For the class, you can set its member variables for final type to become immutable type.In addition, can also set the class itself to final type to ensure that its not can be extended or set to the variable type.

    Get lots of Util Classes (Avoid using a large number of tools)

    A do not pay attention, you will find yourself wrote more than N Util class, such as: public class MiscUtil { public static String frobnicateString(String base, int times) { // ... etc } public static void throwIfCondition(boolean condition, String msg) { // ... etc } }

    These classes look very useful, because they do not belong to any logic module, so you can code reuse as much as possible.The so-called drug toxicity is, however, in the program should take these kind of place where they belong to, or the default method using Java 8 add interface to set up some common methods, its usage is as follows:

    public interface Thrower { default void throwIfCondition(boolean condition, String msg) { // ... } default void throwAorB(Throwable a, Throwable b, boolean throwA) { // ... } }

    So everyone classes need to use these interfaces can be customized.


    Formatting itself is no less important programming itself, a lot of good programmers will spend the time of day to add Spaces to the if block so as to make the code looks more neat.If you need a complete code format guidelines, you can refer to Google'sGoogle's Java Style, especially among themProgramming PracticesVery meaningful.


    Add the code for you JavaDoc is also very important, you can refer to the sample:using examples


    Java 8 provides a very Nice Stream API, you can use the following method: final List filtered = .filter(s -> s.startsWith("s")) .map(s -> s.toUpperCase()) .collect(Collectors.toList());

    Instead of:

    final List filtered = new ArrayList<>(); for (String str : list) { if (str.startsWith("s") { filtered.add(str.toUpperCase()); } }

    It will help you write more high readability, fluent code.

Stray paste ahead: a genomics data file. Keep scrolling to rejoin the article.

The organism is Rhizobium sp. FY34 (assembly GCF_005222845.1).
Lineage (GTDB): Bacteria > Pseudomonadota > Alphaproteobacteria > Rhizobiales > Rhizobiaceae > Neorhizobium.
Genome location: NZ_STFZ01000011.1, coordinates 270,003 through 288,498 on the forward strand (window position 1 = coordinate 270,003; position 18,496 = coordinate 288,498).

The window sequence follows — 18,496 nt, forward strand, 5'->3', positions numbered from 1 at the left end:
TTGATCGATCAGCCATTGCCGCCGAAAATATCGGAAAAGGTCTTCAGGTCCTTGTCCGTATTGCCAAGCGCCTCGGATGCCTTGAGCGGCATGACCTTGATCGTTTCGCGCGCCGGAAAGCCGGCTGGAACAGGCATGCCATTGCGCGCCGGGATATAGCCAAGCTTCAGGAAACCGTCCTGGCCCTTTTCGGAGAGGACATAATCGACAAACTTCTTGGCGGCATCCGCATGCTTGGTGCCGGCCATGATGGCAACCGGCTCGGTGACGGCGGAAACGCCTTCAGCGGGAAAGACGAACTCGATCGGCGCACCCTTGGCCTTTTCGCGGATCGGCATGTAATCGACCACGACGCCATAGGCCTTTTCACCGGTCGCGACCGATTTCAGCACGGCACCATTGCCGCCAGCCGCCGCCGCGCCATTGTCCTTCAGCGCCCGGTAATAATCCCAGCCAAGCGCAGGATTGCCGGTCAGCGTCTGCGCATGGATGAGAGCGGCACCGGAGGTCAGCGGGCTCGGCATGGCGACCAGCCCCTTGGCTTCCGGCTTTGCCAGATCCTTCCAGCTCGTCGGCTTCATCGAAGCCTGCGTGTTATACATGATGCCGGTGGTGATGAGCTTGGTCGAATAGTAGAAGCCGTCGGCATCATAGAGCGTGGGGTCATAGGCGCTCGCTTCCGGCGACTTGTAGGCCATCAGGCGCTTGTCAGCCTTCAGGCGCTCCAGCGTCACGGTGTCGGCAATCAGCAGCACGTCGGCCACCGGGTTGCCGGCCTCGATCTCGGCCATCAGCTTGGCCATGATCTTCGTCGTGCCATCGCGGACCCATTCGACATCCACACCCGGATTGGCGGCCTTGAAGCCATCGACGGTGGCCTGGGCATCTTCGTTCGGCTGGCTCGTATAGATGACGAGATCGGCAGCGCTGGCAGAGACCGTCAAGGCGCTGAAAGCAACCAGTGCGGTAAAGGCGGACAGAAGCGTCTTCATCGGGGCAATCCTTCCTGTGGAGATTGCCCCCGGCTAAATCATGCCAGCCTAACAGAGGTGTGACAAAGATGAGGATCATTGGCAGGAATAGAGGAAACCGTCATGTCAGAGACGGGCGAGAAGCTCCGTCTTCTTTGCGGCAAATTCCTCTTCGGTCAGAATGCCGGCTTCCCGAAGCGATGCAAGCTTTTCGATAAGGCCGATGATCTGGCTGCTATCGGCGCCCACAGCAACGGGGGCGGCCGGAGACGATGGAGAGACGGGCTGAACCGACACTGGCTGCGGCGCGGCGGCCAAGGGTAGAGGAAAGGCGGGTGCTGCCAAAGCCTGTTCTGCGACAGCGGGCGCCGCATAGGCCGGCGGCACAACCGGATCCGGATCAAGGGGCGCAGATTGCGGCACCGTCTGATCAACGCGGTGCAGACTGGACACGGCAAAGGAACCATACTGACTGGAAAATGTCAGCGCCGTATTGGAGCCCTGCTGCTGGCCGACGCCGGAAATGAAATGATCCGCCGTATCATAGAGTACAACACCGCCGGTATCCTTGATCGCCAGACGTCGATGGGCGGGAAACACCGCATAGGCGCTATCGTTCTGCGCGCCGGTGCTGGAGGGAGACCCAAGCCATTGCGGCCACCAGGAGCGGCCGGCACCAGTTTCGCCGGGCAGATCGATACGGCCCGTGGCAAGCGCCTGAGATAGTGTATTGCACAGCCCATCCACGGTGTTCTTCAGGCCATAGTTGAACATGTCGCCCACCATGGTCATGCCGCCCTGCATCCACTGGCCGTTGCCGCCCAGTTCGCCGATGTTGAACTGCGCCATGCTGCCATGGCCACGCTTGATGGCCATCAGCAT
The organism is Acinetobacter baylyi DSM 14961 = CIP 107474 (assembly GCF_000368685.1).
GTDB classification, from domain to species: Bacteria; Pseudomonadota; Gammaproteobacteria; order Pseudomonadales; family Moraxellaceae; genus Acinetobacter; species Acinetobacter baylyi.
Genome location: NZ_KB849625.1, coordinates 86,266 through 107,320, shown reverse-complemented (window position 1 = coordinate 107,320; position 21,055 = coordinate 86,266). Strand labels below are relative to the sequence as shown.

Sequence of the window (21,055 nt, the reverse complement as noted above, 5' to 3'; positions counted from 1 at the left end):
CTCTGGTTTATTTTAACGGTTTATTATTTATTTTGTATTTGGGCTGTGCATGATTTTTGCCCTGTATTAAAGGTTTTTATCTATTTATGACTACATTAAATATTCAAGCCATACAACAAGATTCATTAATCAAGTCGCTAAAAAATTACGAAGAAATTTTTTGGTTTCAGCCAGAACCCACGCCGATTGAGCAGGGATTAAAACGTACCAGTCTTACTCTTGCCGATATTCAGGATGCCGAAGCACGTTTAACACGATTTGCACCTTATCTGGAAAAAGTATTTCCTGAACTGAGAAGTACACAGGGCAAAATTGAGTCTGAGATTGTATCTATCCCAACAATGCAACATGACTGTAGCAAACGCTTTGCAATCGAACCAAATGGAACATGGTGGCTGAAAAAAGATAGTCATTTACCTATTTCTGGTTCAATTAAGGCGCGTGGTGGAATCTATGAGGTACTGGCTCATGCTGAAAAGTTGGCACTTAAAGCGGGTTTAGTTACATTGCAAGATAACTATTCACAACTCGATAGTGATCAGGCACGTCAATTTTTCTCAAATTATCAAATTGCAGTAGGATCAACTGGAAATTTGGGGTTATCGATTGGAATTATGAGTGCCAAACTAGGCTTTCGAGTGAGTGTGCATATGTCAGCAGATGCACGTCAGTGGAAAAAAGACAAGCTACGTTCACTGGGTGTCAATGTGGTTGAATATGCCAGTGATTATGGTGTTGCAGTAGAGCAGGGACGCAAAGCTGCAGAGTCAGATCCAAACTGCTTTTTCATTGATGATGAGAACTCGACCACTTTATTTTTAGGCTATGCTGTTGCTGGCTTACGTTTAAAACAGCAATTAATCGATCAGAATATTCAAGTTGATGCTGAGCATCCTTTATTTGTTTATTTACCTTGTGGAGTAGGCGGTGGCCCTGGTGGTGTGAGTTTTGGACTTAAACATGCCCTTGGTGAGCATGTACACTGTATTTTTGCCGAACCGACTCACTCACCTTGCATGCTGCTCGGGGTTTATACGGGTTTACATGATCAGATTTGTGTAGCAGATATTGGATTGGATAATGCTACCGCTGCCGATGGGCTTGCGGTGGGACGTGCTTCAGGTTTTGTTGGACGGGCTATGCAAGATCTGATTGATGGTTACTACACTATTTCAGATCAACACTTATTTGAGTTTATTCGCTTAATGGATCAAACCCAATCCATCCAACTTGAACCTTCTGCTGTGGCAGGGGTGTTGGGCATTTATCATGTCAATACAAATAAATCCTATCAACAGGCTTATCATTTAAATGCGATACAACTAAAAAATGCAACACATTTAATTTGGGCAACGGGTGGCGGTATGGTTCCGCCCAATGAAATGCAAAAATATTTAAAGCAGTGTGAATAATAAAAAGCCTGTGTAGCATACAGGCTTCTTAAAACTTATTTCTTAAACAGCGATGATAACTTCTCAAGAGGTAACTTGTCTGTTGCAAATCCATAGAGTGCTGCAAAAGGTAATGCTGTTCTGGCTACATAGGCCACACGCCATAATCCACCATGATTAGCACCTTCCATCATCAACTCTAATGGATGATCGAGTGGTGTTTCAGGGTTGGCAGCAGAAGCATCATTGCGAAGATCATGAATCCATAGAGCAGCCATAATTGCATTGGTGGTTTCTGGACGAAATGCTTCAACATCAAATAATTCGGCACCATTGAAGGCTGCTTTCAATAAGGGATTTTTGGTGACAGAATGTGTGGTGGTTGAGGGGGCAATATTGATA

Deploying (deployment)

    Some Java code may require a certain skill, at present in general deployment of Java there are two main ways: use a framework or a localized scalable framework.

    Frameworks (framework)

    Framework is a Java code you deploy a way very well, and there the better choiceDropwizardwithSpring Boot.The other is also a good choice.


    Maven is a very good Java compilation and dependency management tool, through the following ways can be convenient to add Maven dependencies: some-artifact

    About the specific use Maven can refer to the author of the rest of the article Dependence as Convergence (Convergence) rely on

    A great deal of charm in Java is to have a large number of third-party libraries available for reference, it is necessary to put all used API or SDK in Maven that last.But tend to be interdependent between all kinds of libraries, such as:

    Foo library depends on Bar library v1.0 Widget library depends on Bar library v0.9

    usingMaven dependency convergence pluginAt compile time, the alarm has a dependency on different versions, and in general, can be dealt with in the following way:

    1. In the dependenceManagement piece of choosing a specific version.

    2. In the Foo or Widget dependency using Exclude remove the Bar.

    Continuous Integration (ci)

    In large projects, often need some continuous integration tool to continuously based on git build test version, one of themAnsibleIs a good choice.


    Possible Java's best attributes is its extension libraries, this section lists the part on the

    extension of the library.

    The characteristics of Missing the Features (lost)

    Apache Commons

    The Apache Commons projectContains a list of commonly used libraries.

    ; Commons Codec includes plenty of useful method of encoding and decoding.

    ; Commons Lang contains a large number of string processing and character coding method.

    ; Commons IO contains a large number of documents related operations.It

    hasFileUtils.copyDirectory,FileUtils.writeStringToFile,IOUtils.readLinesand much more. Guava

    Guavais Google's excellent here's-what-Java-is-missing library. Gson

    Google'sGsonlibrary is a simple and fast JSON parsing library. Itworks like this: final Gson gson = new Gson(); final String json = gson.toJson(fooWidget); final FooWidget newFooWidget = gson.fromJson(json, FooWidget.class);

    It's really easy and a pleasure to work with. TheGson user guidehas many more examples.

    Java Tuples

    The Java standard library has failed to provide the Tuples related data structure is a great pity.Fortunately,Java tuplesFilled the blank of the project:

    Pair func(String input) { // something... return

    Pair.with(stringResult, intResult); }


    LombokIs a very interesting class library, by annotations can be allowed to reduce the redundancy of the existence of Java code, such as the following common Getter/Setter code features:

    public class Foo { @Getter @Setter private int var; }

    Now, so to write:

    final Foo foo = new Foo(); foo.setVar(5);

    Play framework